Navarra: Wines for Our Times

(Image credit: Apartment Therapy)

For many, years I have enjoyed the wines of Navarra in Northern Spain. Located between the Pyrenees and the Ebro river, the Navarra region is steeped in history. Its capital is the historic city of Pamplona, famous for its bull running festivals that date back to the 13th century. It is also located along the illustrious pilgrim route “Camino de Santiago de Compostela” (the Way of St. James).

However, being so close to Rioja, its wines have somewhat suffered from being in Rioja’s shadow. But few Spanish wine regions have made such strides forward in quality as Navarra. What is also so great about Navarra wines is that they are really quite delicious and very affordable.

The area under vine in Navarra is about 45,000 acres (about a third of Rioja and less than 1/5th of Bordeaux to put it in context).

Compared to some wine regions with multiple appellations, Navarra is simple, just one appellation for quality wines – D.O Navarro. This covers red, white and rose wines, dry wines as well as sweet wines from the local Moscatel grape. The D.O allows for quite a diversity of grape varieties, both indigenous as well as classic international varieties. The most important varieties of the region are the Spanish varieties Tempranillo and Garnacha (known as Grenache in France), which account for about 60% of plantings. While local white varieties Viura and Moscatel are important, Navarra is gaining a highly regarded reputation for Chardonnay wines.

Today, the focus may be on quality red wines, but historically, it was the land of rosé, quaffed liberally, after an exciting morning running the bulls (not a bad way to start the day!). Today, their rosé wines (made by the saignee method), have never been better, and thankfully are making inroads here in the U.S. Watch out for them this coming summer.

All D.O Navarra wines carry the official seal of quality from the local Consejo Regulador (regulatory body). Look for it on the label.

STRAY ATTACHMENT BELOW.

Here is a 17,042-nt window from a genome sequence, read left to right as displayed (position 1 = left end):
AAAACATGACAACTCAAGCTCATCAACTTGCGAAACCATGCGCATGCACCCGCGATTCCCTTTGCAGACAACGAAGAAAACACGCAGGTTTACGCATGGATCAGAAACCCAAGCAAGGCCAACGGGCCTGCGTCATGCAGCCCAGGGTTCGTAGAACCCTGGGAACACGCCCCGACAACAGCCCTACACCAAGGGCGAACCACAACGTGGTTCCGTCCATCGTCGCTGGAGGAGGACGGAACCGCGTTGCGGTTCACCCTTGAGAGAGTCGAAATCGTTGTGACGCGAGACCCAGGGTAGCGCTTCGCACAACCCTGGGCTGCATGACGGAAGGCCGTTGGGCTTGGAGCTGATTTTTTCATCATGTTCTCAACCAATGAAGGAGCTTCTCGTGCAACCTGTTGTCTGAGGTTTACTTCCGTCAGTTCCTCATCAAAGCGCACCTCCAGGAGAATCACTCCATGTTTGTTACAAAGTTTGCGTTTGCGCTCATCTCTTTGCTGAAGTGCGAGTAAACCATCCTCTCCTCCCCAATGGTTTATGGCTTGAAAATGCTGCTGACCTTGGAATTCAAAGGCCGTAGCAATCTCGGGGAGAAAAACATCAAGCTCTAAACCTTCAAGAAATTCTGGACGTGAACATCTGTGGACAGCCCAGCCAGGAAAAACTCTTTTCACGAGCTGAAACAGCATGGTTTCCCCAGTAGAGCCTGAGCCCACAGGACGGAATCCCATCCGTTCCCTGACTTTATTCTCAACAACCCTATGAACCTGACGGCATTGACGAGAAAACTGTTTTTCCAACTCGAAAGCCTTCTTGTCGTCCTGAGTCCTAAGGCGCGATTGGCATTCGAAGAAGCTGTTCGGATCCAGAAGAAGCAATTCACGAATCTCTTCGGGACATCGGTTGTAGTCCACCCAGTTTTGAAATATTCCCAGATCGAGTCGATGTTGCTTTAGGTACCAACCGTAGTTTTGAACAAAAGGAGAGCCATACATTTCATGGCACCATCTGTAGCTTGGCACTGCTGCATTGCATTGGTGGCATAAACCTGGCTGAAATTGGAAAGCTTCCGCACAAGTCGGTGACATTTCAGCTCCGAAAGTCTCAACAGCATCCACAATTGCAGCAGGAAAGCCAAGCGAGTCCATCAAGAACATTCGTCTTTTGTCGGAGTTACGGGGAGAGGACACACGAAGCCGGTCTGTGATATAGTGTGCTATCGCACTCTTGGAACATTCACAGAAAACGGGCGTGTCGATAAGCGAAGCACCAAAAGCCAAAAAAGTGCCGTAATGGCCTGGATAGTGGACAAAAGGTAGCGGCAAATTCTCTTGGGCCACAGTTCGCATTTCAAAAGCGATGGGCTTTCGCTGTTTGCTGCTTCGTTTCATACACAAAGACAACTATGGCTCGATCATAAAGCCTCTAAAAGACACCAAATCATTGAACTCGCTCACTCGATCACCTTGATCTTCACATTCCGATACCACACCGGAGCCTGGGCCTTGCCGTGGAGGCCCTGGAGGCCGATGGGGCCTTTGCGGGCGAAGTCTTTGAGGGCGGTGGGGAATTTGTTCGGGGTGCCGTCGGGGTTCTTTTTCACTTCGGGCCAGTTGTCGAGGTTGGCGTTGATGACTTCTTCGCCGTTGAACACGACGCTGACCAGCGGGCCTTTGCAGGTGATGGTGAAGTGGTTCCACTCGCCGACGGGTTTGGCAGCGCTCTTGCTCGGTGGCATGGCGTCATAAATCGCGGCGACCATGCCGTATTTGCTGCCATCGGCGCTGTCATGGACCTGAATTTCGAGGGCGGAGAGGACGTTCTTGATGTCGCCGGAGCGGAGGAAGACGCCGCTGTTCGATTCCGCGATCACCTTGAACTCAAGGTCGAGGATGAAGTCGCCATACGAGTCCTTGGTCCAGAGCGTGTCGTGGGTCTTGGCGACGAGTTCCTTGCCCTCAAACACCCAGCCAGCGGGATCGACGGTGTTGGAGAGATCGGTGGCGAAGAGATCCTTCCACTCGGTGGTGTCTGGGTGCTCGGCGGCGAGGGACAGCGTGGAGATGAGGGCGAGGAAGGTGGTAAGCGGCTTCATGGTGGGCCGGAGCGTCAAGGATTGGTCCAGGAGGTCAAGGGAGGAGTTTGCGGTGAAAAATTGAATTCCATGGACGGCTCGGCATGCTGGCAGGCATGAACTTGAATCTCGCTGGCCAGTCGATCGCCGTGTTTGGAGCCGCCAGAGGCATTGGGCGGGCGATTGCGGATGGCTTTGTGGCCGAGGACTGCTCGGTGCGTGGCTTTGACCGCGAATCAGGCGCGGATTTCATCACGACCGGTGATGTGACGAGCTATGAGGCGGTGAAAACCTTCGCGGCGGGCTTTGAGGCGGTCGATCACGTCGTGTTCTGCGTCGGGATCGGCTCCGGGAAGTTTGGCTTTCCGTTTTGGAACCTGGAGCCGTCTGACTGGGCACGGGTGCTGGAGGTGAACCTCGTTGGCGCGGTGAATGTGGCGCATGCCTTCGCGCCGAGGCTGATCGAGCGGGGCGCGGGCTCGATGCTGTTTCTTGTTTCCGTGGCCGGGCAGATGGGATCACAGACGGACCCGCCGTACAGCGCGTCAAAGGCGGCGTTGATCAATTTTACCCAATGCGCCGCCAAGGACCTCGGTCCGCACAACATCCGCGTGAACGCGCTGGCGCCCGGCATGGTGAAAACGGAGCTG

With such a diverse offering the wines of Navarra pair with lots of different foods, from seafood, salads and lighter dishes to heartier meaty dishes. Just last week, I had the occasion to taste through a wide range of Navarra wines sold here in the U.S. I was bowled over by the quality as well as the price points. Here are some of my favorite wines tasted:

Castillo de Monjardin, Chardonnay, 2008, $12 – Unoaked, vibrant refreshing fruit – ruby grapefruit, nectarine, apples and great mineral notes. Try it with pan fried trout, smoked salmon dishes, quiche, Faith’s chicken and shallot dish, or risotto with mushrooms.

El Chaparral, Garnacha, 2007, $14 – Great concentration of cherry liqueur fruit that persists across palate. Lovely earthy and lifted floral notes and toasty oak. Long length. This would be great with veal chops, beef stew, or a simple hamburger and fries.

Ochoa, Red Crianza, Tempranillo, 2005, $14 – Intense aromas of blackberry, strawberry and cherry coulis with layers of tobacco and leather. Modern in a classic sense. pair with spaghetti Bolognese, sausages and mash, chili-roasted butternut squash or with blue cheeses.

Artazu, Artazuri Garnacha 2006, $15 – Spicy red and black cherry , berry fruit prevails. Some tobacco notes. Soft tannins and easy to drink. This is great with char grilled flank steak, spicy french lentils or aged hard cheeses like Gouda.

Marco Real Garnacha 2005, $10 – An easy drinking fresh, fruity style. Lots of ripe red berry fruit and soft tannins. A great everyday wine and perfect with pizza, pasta with tomato based sauces.

Stores that carry Navarra wines include:

(Images: Courtesy of Navarra Consejo Regulador)